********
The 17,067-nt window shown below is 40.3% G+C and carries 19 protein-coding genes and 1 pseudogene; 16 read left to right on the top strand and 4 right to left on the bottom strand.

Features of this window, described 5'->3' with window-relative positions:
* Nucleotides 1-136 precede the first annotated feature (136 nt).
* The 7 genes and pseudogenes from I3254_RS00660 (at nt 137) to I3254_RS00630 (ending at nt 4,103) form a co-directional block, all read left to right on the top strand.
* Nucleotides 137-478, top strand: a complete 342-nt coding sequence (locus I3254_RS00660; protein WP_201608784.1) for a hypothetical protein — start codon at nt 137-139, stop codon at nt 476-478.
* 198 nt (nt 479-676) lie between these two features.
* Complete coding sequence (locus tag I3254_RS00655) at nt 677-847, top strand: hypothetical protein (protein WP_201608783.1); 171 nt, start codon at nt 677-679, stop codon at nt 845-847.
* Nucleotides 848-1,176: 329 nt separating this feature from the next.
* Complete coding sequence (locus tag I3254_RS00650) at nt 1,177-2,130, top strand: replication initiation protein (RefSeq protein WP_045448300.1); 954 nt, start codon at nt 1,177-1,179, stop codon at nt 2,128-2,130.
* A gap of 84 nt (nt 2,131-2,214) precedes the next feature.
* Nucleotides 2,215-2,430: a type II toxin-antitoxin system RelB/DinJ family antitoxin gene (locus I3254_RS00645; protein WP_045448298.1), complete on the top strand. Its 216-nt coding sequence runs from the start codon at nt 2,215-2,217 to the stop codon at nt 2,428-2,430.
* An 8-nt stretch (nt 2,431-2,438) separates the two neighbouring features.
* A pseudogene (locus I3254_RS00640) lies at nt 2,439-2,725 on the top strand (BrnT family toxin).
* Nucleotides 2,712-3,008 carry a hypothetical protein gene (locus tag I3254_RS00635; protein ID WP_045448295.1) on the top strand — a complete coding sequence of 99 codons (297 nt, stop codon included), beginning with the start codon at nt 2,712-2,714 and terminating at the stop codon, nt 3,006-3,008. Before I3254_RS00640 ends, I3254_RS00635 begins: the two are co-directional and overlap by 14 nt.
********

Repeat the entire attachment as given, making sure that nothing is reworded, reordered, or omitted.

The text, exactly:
The 17,067-nt window shown below is 40.3% G+C and carries 19 protein-coding genes and 1 pseudogene; 16 read left to right on the top strand and 4 right to left on the bottom strand.

Features of this window, described 5'->3' with window-relative positions:
* Nucleotides 1-136 precede the first annotated feature (136 nt).
* The 7 genes and pseudogenes from I3254_RS00660 (at nt 137) to I3254_RS00630 (ending at nt 4,103) form a co-directional block, all read left to right on the top strand.
* Nucleotides 137-478, top strand: a complete 342-nt coding sequence (locus I3254_RS00660; protein WP_201608784.1) for a hypothetical protein — start codon at nt 137-139, stop codon at nt 476-478.
* 198 nt (nt 479-676) lie between these two features.
* Complete coding sequence (locus tag I3254_RS00655) at nt 677-847, top strand: hypothetical protein (protein WP_201608783.1); 171 nt, start codon at nt 677-679, stop codon at nt 845-847.
* Nucleotides 848-1,176: 329 nt separating this feature from the next.
* Complete coding sequence (locus tag I3254_RS00650) at nt 1,177-2,130, top strand: replication initiation protein (RefSeq protein WP_045448300.1); 954 nt, start codon at nt 1,177-1,179, stop codon at nt 2,128-2,130.
* A gap of 84 nt (nt 2,131-2,214) precedes the next feature.
* Nucleotides 2,215-2,430: a type II toxin-antitoxin system RelB/DinJ family antitoxin gene (locus I3254_RS00645; protein WP_045448298.1), complete on the top strand. Its 216-nt coding sequence runs from the start codon at nt 2,215-2,217 to the stop codon at nt 2,428-2,430.
* An 8-nt stretch (nt 2,431-2,438) separates the two neighbouring features.
* A pseudogene (locus I3254_RS00640) lies at nt 2,439-2,725 on the top strand (BrnT family toxin).
* Nucleotides 2,712-3,008 carry a hypothetical protein gene (locus tag I3254_RS00635; protein ID WP_045448295.1) on the top strand — a complete coding sequence of 99 codons (297 nt, stop codon included), beginning with the start codon at nt 2,712-2,714 and terminating at the stop codon, nt 3,006-3,008. Before I3254_RS00640 ends, I3254_RS00635 begins: the two are co-directional and overlap by 14 nt.